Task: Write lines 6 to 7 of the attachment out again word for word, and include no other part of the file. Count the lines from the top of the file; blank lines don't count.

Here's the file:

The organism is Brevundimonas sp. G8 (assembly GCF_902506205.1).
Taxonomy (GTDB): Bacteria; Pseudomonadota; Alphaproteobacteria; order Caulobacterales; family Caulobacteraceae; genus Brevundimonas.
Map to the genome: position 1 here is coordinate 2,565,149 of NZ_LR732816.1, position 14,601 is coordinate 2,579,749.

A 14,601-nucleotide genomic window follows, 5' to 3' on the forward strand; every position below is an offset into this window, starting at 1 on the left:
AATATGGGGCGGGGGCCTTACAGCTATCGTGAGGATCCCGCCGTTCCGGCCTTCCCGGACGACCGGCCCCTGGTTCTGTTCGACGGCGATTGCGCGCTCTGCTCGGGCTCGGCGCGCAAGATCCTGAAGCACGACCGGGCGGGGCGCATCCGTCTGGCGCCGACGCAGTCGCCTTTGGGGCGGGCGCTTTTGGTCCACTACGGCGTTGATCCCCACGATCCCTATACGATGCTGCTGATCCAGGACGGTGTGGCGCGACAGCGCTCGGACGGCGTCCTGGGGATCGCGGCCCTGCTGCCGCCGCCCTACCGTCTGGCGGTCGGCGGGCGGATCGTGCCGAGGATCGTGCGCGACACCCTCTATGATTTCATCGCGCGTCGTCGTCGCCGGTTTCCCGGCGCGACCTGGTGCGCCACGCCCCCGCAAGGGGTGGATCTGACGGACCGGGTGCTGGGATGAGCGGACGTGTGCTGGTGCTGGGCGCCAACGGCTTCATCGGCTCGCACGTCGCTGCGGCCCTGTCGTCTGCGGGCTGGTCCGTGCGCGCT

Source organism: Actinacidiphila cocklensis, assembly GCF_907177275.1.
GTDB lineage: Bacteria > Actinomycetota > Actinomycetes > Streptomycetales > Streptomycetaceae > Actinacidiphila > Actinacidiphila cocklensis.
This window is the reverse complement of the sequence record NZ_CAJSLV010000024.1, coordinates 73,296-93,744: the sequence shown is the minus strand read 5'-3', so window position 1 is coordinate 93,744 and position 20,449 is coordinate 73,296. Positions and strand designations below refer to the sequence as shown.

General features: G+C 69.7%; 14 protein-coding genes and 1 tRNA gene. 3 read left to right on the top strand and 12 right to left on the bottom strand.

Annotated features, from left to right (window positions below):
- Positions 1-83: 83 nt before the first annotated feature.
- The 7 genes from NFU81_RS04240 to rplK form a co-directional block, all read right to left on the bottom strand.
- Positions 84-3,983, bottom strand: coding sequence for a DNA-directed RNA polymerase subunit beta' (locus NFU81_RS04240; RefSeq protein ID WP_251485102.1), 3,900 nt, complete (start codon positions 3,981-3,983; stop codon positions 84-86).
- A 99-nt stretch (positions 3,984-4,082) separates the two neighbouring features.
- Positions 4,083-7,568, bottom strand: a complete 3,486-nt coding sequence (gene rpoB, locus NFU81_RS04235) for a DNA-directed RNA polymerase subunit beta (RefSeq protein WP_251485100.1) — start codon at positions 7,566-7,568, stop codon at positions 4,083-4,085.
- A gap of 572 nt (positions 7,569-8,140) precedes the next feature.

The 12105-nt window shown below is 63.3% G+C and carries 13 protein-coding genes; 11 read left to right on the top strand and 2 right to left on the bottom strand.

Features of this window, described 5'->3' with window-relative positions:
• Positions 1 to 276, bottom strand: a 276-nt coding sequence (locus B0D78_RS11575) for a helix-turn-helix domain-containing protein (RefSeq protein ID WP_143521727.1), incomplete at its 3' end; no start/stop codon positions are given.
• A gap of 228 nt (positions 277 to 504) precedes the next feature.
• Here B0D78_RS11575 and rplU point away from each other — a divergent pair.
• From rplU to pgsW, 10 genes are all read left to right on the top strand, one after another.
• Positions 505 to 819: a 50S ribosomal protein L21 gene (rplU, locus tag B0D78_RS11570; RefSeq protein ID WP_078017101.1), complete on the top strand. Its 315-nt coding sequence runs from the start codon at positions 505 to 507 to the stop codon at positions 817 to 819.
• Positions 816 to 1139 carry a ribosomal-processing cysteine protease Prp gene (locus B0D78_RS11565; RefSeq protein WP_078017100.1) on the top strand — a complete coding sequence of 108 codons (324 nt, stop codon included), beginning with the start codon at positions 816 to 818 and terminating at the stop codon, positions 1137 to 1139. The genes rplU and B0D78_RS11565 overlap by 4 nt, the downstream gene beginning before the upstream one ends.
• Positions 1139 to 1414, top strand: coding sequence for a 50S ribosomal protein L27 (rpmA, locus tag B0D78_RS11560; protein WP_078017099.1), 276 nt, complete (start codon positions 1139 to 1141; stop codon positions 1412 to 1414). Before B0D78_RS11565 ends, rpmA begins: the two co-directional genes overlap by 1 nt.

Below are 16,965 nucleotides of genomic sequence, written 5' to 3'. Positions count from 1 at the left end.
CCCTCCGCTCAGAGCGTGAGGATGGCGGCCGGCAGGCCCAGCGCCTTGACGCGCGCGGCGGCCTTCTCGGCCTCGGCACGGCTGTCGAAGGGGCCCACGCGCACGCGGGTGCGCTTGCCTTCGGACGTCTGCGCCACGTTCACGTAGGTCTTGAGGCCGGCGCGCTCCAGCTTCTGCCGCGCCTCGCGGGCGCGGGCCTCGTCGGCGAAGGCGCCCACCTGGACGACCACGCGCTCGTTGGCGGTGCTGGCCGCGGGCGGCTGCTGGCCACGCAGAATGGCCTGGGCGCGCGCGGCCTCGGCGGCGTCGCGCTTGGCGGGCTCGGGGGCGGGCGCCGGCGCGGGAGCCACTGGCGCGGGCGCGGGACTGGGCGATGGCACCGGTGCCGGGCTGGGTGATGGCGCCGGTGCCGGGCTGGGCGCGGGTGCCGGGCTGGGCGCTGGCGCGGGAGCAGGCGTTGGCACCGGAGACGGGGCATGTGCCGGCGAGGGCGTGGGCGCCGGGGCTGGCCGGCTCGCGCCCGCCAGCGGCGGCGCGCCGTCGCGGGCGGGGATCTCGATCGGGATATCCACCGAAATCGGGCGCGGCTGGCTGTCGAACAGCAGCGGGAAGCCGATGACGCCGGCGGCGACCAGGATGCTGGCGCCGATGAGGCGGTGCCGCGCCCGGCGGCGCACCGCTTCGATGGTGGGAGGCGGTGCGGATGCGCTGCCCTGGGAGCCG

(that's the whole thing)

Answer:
Source organism: Actinacidiphila cocklensis, assembly GCF_907177275.1.
GTDB lineage: Bacteria > Actinomycetota > Actinomycetes > Streptomycetales > Streptomycetaceae > Actinacidiphila > Actinacidiphila cocklensis.